How can carers support nutrition in those living with dementia?
Those living with dementia can experience nutritional problems arising throughout the disease with progressive cognitive decline. Problems with eating and drinking come from decreased appetite and thirst, physical disabilities, or poor-fitting dentures. Getting regular and nutritious meals might become a challenge for Alzheimer’s patients, but there are several ways in which carers can help them.
1. Remember the basics
Eating well when we get older helps us to be strong and healthy. Carers of people with dementia should remember to provide them with a balanced diet with a variety of different foods. While you can try to limit high saturated fats and refined sugars, don't forget to offer whole grains, fruits, vegetables, and lean protein. We talked more about nutrition for older adults here.
2. Pay attention to the surroundings
Environmental factors such as eating location and arrangement, sounds, and atmosphere can reduce stress at mealtimes. Carers report that improved lighting, relaxing music, and offering more homelike food service improves food intake in the elderly. You should also limit distractions, so consider turning off the TV when they are eating.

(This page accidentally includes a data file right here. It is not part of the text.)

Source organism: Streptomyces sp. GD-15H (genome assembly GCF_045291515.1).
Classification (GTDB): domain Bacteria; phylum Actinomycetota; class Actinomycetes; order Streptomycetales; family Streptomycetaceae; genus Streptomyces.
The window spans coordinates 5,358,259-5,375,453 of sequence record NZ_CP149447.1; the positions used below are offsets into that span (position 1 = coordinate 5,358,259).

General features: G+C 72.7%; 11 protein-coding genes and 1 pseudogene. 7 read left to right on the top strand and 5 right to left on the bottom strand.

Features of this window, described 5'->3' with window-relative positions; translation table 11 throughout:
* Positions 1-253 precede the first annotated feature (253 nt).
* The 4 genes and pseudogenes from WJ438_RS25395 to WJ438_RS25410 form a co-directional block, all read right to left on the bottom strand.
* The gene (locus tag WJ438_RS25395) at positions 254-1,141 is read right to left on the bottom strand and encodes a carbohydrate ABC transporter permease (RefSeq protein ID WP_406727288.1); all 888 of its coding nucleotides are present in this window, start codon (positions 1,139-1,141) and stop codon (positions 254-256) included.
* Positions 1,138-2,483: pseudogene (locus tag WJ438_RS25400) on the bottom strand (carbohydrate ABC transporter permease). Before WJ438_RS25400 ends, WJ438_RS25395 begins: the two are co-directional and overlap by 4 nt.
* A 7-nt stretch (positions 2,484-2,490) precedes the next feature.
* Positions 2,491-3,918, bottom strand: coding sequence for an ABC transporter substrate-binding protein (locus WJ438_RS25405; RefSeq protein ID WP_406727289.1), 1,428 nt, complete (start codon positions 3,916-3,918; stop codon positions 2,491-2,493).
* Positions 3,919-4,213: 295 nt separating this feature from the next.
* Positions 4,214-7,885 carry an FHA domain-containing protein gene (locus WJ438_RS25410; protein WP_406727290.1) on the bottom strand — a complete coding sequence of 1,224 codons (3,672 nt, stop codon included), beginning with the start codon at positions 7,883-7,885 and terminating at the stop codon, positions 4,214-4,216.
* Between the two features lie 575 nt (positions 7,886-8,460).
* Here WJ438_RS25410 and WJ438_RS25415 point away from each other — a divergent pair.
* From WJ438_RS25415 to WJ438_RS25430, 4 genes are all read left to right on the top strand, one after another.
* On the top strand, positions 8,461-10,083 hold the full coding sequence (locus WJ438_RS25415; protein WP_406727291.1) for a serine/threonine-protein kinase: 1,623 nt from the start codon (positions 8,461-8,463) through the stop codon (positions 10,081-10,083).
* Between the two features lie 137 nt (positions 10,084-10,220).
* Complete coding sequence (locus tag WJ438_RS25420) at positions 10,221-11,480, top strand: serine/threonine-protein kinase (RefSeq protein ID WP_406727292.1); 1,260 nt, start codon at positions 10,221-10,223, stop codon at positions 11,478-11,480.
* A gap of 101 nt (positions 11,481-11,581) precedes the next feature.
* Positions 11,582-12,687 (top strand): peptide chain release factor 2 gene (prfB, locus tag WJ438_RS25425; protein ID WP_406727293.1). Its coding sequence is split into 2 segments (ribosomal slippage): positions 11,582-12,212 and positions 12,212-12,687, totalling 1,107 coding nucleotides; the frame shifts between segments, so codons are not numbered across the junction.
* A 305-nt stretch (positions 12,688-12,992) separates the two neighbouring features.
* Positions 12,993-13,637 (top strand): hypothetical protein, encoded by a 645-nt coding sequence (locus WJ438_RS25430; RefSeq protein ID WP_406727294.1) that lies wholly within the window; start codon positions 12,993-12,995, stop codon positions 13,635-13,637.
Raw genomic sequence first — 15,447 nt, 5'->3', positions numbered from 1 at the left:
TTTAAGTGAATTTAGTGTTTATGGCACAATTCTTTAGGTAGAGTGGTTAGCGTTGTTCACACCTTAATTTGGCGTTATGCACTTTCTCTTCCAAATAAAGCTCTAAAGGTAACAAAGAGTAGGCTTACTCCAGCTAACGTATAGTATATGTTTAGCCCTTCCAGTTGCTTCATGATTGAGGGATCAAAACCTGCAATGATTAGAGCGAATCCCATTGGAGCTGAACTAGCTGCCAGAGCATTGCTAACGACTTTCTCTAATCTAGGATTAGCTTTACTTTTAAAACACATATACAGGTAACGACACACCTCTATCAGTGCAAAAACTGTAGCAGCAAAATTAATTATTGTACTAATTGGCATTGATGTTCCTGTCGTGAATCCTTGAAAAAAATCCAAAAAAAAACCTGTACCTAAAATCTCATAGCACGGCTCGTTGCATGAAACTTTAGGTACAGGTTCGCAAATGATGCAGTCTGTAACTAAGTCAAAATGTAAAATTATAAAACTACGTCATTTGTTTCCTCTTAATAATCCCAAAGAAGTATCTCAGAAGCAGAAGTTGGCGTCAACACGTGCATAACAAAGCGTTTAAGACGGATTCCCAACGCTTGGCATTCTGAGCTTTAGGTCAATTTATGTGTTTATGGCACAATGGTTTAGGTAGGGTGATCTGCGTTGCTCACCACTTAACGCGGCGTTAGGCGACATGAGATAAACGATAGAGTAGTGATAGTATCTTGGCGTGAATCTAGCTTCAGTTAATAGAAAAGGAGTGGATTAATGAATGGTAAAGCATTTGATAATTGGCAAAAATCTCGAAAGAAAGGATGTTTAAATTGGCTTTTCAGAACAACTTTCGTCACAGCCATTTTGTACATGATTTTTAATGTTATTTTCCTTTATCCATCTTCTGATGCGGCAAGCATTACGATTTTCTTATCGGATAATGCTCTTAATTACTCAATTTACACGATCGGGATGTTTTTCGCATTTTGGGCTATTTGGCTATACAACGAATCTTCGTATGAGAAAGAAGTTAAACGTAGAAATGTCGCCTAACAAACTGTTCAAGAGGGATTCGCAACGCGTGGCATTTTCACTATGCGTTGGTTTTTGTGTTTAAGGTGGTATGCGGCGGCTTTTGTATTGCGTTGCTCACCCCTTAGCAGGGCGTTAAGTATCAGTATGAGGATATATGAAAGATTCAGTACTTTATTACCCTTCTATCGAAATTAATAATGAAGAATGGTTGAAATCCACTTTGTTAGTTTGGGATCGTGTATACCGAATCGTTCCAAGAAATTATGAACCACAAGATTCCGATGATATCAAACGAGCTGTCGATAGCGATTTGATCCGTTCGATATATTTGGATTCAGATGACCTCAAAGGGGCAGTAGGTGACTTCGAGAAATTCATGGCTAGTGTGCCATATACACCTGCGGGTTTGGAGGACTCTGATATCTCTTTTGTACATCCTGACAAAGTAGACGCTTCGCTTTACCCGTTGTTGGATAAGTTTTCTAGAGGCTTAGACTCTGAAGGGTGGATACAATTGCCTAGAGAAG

3. Minimize eating or appetite problems
The misuse of dentures means that older adults should avoid foods that are hard to chew and swallow. Try serving them grind, cut, or soft foods like yogurt, mashed potatoes, and soups. If your loved one is struggling with an appetite you can try stimulating the senses with colorful food and nice aromas. Engaging in activities that involve food like baking, going shopping, and preparing meals can help with stimulating the need to eat.
4. Let them be independent
Data shows that giving dementia patients flexibility to eat when hungry or motivated in comparison to formalized mealtimes encourages their independence. Promoting independence in the elderly may reduce the distress and lack of self-worth related to progressing dementia.
5. Consider nutritional supplements
Research shows that patients with low BMIs and severe Alzheimer’s might need to take dietary supplements to ensure the right nutrition. You should always speak to the doctor before deciding to take this approach.
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